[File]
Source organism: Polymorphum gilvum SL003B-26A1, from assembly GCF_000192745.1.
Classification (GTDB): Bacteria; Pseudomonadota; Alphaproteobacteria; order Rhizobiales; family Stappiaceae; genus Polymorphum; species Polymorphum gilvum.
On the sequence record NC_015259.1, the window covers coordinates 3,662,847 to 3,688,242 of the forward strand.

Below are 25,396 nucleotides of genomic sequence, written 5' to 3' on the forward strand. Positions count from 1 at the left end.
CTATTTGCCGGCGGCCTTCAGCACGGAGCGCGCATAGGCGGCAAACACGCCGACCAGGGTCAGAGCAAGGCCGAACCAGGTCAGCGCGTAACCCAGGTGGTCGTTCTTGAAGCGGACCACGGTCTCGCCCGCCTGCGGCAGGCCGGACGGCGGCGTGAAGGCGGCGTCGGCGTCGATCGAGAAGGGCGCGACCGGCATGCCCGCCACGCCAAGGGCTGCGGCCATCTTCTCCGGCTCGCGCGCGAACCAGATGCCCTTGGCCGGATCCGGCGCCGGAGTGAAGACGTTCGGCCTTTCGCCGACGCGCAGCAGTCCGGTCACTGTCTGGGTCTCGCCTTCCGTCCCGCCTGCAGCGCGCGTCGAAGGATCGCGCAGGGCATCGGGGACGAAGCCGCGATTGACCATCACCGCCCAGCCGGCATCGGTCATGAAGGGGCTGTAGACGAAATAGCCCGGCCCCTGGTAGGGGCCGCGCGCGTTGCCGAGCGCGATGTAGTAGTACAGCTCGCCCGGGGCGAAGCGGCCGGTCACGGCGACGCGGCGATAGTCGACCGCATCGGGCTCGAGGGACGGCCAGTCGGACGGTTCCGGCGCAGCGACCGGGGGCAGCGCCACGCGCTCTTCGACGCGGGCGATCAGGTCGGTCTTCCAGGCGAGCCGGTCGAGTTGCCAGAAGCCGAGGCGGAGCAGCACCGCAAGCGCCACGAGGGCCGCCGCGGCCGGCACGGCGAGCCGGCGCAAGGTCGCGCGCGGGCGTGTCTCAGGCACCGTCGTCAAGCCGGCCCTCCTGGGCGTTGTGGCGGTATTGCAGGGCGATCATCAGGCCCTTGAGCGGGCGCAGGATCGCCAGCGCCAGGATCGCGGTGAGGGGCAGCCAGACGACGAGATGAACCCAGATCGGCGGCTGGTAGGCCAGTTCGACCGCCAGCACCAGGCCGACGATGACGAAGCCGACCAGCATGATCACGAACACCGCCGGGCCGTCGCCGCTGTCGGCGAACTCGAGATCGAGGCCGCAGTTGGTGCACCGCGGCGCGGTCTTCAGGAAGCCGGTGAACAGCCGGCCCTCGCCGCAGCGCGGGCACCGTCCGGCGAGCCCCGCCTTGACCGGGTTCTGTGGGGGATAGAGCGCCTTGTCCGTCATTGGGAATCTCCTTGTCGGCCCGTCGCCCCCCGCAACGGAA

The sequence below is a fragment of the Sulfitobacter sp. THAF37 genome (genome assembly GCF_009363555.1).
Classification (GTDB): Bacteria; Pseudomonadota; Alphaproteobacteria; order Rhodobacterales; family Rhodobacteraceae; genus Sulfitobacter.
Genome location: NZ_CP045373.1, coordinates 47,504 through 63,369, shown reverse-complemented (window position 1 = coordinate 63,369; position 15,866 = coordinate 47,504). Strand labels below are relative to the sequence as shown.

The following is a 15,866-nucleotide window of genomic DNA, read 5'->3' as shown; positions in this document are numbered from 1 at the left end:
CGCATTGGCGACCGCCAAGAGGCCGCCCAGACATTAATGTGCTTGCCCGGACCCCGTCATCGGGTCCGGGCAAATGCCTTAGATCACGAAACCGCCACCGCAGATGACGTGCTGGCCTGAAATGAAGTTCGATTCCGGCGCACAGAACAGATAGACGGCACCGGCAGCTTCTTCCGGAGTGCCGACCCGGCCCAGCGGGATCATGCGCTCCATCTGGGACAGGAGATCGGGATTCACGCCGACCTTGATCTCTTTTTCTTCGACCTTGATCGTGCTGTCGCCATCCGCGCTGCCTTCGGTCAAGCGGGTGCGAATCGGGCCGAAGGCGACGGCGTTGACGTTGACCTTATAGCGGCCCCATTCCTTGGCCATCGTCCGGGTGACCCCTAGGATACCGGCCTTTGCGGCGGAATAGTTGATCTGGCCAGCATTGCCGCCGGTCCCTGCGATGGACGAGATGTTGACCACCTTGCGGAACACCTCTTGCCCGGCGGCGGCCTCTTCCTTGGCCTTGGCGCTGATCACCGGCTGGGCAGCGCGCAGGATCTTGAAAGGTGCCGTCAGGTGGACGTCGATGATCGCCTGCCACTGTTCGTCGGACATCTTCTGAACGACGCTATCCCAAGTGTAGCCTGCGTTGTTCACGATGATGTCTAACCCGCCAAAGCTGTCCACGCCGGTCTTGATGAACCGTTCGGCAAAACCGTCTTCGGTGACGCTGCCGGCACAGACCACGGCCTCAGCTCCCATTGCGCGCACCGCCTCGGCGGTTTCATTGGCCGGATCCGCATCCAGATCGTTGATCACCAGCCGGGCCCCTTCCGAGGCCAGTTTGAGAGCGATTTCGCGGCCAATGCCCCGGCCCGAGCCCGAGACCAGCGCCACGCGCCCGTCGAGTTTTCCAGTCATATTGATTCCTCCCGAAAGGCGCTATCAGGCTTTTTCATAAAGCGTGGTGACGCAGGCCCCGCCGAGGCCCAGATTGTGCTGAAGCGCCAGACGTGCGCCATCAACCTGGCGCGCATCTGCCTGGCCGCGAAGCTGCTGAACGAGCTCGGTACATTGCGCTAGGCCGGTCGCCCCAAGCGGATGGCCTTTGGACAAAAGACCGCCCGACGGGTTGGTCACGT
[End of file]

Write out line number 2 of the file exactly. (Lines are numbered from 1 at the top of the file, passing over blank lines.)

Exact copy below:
Classification (GTDB): Bacteria; Pseudomonadota; Alphaproteobacteria; order Rhizobiales; family Stappiaceae; genus Polymorphum; species Polymorphum gilvum.